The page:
Institute for War and Peace Reporting | Giving Voice, Driving Change
Constituency of Decency Must Prevail
A vigil at Place de la Republique the victims of the January 7 attack on the Charlie Hebdo office in Paris. (Photo by Dan Kitwood/Getty Images)
We at the Institute for War & Peace Reporting express our deepest sorrow and condolences to the families and all those affiliated with Charlie Hebdo. We applaud Libération and other French media for mobilising to support the magazine at this painful hour.
It takes nothing away from the tragedy in Paris to underline that local journalists in the Middle East and elsewhere are regularly targeted and murdered for speaking out against Islamic extremism and repressive political control.
In mid-2007, a female reporter supported by IWPR and working with Reuters in the crucible Iraqi city of Mosul produced a searing collection of reports on the risks of an Islamic extremist takeover, and the restrictions forced on the population, especially women.
The dangers were clear, and IWPR found a job for her working in another country. Yet she returned one last time, only to be assassinated by al-Qaeda. A terrible end, but Sahar al-Haidari remains an inspiration for her commitment and for her truly prophetic vision.
A few years later, a precocious young girl living amidst the Taleban conflict in the Swat valley of Pakistan joined IWPR’s youth journalism training project and started speaking out about efforts by the extremists to prevent girls from attending school.
Spirited but remarkably composed for her age, she became a peer educator in our program and started to blog for the BBC. She too suffered an assassination attempt, but survived. In December, Malala Yousafzai became the youngest person ever to receive the Nobel Prize for Peace.
Just days before the Paris attack, the first death of a journalist in 2015 was recorded when Khalid Mohammed al-Washali, a correspondent with the Yemen TV channel al-Masirah TV, died outside the capital Sanaa, from a bomb blast reportedly set off by the Yemeni branch of al-Qaeda.
The day after the French assassinations, al-Qaeda in Libya announced the execution of two Tunisian broadcast journalists who were kidnapped two months ago. Reports are still emerging, but the Tunisian media community is concerned that Nadhir Guetari and Sofiene Chourabi will not return.
Such independent local voices work to expose extremism and repression and to promote just and open societies. They have chosen to confront the core struggle head on. Attached to their home countries and regions, they battle through words to change things for the better, and they put their lives at risk every day.
In the context, it can be said that the journalists and staff at Charlie Hebdo displayed even more courage. From the comfort of liberal Paris, they did not have to provoke and attack religious extremism as they did. They could have readily concluded that extremism is in the end a Middle Eastern or a Muslim issue – “their” issue, not “ours”. With the record of violence against journalists lengthening – including the firebombing of their own office – they were well aware of the risks. Their mission was one of absolute choice.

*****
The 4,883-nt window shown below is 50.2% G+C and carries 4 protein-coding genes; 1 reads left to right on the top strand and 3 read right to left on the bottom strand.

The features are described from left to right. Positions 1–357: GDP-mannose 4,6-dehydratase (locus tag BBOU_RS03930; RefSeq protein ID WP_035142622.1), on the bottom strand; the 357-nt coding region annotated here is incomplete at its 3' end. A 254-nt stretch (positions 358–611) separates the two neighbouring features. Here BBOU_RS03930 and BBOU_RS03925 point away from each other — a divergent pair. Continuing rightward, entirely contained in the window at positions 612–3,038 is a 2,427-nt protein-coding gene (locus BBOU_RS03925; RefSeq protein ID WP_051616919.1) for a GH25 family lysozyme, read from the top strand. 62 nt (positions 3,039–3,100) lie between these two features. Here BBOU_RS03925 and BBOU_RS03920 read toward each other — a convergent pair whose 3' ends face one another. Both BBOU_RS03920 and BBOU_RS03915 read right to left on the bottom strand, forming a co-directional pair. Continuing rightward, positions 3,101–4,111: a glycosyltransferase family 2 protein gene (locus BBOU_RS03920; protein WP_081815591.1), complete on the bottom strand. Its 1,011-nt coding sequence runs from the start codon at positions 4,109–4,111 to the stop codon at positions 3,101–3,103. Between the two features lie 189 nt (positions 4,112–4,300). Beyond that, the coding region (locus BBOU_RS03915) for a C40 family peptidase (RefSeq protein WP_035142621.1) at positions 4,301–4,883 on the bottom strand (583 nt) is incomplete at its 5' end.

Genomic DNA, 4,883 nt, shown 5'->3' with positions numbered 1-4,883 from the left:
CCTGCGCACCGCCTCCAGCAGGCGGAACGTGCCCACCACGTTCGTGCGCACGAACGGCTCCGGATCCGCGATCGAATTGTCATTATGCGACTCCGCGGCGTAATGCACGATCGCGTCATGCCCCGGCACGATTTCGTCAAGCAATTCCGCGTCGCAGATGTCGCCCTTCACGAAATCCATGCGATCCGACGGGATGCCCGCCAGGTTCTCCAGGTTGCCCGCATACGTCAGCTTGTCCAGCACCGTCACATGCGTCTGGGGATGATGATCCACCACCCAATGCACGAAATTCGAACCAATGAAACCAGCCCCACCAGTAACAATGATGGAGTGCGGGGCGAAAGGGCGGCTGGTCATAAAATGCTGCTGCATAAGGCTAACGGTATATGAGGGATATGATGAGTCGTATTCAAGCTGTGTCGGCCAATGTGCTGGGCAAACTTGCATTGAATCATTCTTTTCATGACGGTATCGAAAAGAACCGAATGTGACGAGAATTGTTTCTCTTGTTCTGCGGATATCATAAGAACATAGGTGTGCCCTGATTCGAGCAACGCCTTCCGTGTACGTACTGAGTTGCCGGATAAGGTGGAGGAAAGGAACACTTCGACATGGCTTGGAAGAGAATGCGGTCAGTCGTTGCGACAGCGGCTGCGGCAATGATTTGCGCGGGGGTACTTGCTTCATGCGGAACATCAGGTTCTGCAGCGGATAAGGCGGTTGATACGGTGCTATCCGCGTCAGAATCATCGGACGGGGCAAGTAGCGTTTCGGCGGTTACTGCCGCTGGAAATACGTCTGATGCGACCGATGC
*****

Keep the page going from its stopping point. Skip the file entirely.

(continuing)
Much of the commentary has underscored the tragedy as an attack on core French and Western values, and that is true. The killings in Paris are an attack on freedom of expression, and strike at the heart of the French Republic, the European Union and Western society as a whole.
In taking a stand, Charlie Hebdo also demonstrated profound solidarity with Sahar al-Haidari, Malala Yousafzai and the hundreds and thousands of other forthright voices in the Middle East region and beyond who struggle to be heard and to make a difference in their own societies. The satirical publication sought to do what many Middle East journalists work for on a daily basis – humble the extremists, expose repression and corruption, open up debate and press for accountability. It is the ultimate democratic mission.
In doing so, Charlie Hebdo achieved more than radical journalism. The publication demonstrated that the struggle is a common one, a global battle of civilizational ideals. It is not West versus East, but truly international. It is the vital generational struggle of our time, and just like the dangers faced daily by local journalists across the Middle East and beyond, the risks the French journalists took on voluntarily demonstrate that it must be faced together.
Solidarity is vital – among the media, and within our fractured Western societies. But it must also include the humane, the independent, the democratic voices in the Middle East and elsewhere who face this struggle every day. It is only on this broad constituency that the lsolution to this long-term conflict will be built.
The best commemoration of the brave sacrifice of the French satirists must be to build on the common ground revealed through the tragedy, to strengthen bridges among democrats – Arabs, Westerners and others – and to extend the constituency of decency which, in the long and trying struggle of ideas, must ultimately prevail.
Anthony Borden is Executive Director of the Institute for War & Peace Reporting .
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